Major Rushworth qualified for Astronaut wings on this flight, the second X-15 pilot to do so.
From 1960 and 1966, Bob Rushworth made 34 flights in the three X-15s, more than any other pilot.
8 June 1959: At Edwards Air Force Base, California, North American Aviation’s Chief Engineering Test Pilot, A. Scott Crossfield, made the first flight of the X-15A hypersonic research rocketplane.
56-6670 was the first of three X-15s built for the U.S. Air Force and NASA. It was airdropped from a Boeing NB-52A Stratofortress, 52-003, at 37,550 feet (11,445 meters) over Rosamond Dry Lake at 08:38:40 a.m, Pacific Daylight Time.
This was an unpowered glide flight to check the flying characteristics and aircraft systems, so there were no propellants or oxidizers aboard, other than hydrogen peroxide which powered the pumps and generators.
The aircraft reached 0.79 Mach (522 miles per hour, 840 kilometers per hour) during the 4 minute, 56.6 second flight.
In his autobiography, Scott Crossfield described the first flight:
“Three” . . . “Two” . . . “One” . . .
Inside the streamlined pylon, a hydraulic ram disengaged the three heavy shackles from the upper fuselage of the X-15. They were so arranged that all released simultaneously, and if one failed they all failed. The impact of the release was clearly audible in the X-15 cockpit. I heard a loud “kerchunk.”
The X-15 hung in its familiar place beneath the pylon for a split second. Then the nose dipped sharply down and to the right more rapidly than I had anticipated. The B-52, so long my constant companion, was gone. The X-15 and I were alone in the air and flying 500 miles an hour. In less than five minutes I would be on the ground. . . .
There was much to do in the first hundred seconds of flight. First I had to get the “feel” of the airplane, to make certain it was trimmed out for landing just as any pilot trims an airplane after take-off or . . . when dwindling fuel shifts the center of gravity. Then I had to pull the nose up, with and without flaps, to feel out the stall characteristics, so that I would know how she might behave at touchdown speeds . . . My altimeter unwound dizzily: from 24,000 to 13,000 feet in less than forty seconds. . . .
The desert was coming up fast. At 600 feet altitude I flared out. . . .
In the next second without warning the nose of the X-15 pitched up sharply. It was a maneuver that had not been predicted by the computers, an uncharted area which the X-15 was designed to explore. I was frankly caught off guard. Quickly I applied corrective elevator control.
The nose went down sharply. But instead of leveling out, it tucked down. I applied reverse control. The nose came up but much too far. Now the nose was rising and falling like a skiff in a heavy sea. Although I was putting in maximum control I could not subdue the motions. The X-15 was porpoising wildly, sinking toward the desert at 200 miles an hour. I would have to land at the bottom of an oscillation, timed perfectly; otherwise, I knew, I would break the bird. I lowered the flaps and the gear. . . .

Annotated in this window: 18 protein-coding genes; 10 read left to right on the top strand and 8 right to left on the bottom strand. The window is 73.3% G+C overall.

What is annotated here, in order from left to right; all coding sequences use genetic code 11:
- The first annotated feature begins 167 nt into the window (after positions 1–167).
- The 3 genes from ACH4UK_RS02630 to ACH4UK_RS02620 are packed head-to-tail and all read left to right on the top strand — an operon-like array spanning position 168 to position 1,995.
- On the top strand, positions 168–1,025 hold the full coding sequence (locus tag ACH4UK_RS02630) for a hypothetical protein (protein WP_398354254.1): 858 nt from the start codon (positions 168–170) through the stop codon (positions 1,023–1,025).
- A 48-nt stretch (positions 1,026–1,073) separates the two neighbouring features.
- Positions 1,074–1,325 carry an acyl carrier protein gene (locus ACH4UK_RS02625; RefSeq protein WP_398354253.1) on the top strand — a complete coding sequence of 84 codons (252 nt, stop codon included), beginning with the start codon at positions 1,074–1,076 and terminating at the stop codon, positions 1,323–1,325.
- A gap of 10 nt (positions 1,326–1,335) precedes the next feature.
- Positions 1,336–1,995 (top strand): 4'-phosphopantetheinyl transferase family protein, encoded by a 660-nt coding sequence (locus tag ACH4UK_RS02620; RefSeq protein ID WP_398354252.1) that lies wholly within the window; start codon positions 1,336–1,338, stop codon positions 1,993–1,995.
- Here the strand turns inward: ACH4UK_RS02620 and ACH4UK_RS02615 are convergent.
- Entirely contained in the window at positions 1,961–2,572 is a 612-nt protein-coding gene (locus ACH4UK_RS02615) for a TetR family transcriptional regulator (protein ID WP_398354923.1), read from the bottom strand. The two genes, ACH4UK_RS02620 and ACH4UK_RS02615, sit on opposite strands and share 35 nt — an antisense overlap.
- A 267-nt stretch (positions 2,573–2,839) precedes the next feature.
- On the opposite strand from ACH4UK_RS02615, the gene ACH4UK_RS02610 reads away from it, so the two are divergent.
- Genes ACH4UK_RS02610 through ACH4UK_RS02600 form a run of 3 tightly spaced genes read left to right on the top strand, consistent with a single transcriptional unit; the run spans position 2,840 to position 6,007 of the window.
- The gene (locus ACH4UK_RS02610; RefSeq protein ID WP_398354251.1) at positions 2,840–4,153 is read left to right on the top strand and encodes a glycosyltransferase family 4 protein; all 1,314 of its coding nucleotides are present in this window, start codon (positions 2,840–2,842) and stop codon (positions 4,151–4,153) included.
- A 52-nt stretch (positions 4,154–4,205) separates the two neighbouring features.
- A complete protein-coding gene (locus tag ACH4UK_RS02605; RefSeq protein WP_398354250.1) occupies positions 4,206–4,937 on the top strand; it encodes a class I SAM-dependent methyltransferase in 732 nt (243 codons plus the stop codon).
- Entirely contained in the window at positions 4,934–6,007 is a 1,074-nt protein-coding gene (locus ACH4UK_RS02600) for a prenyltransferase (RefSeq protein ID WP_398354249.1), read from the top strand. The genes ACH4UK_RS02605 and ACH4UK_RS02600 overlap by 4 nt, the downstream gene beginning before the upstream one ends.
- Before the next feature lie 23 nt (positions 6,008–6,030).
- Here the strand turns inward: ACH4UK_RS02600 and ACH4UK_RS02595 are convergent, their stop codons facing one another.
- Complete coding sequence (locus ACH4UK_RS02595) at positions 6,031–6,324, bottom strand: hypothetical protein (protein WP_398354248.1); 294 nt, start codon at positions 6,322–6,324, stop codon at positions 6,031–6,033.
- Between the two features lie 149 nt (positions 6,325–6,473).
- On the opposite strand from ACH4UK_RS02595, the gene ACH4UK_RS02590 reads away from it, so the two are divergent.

. . . With the next dip I had one last chance and flared again to ease the descent. At that moment the rear skids caught on the desert floor and the nose slammed over, cushioned by the nose wheel. The X-15 skidded 5,000 feet across the lake, throwing up an enormous rooster tail of dust. . . .
—Always Another Dawn: The Story of a Rocket Test Pilot, by A. Scott Crossfield and Clay Blair, Jr., The World Publishing Company, Cleveland and New York, 1960, Chapter 37 at Pages 338–342.
Before the drop, it was discovered that the aircraft’s Stability Augmentation System was inoperative in pitch mode. During the flight it was found that the hydraulic-assisted flight control system was responding too slowly to Crossfield’s inputs. Engineers analyzed the problem and increased the hydraulic system pressure. The problem never recurred.
Scott Crossfield was the world’s most experienced rocketplane pilot with 82 rocketplane flights before the X-15 program. “. . . he was intimately involved in the design of the aircraft and contributed immensely to the success of the design.”
—At The Edge Of Space, by Milton O. Thompson, Smithsonian Institution Press, 1992, Introduction, at Page 3.
North American Aviation X-15A 56-6670 made the first glide flight and the first and last powered flights of the X-15 Program. It made a total of 82 of the 199 X-15 flights. 56-6670 is in the collection of National Air and Space Museum at Washington, D.C.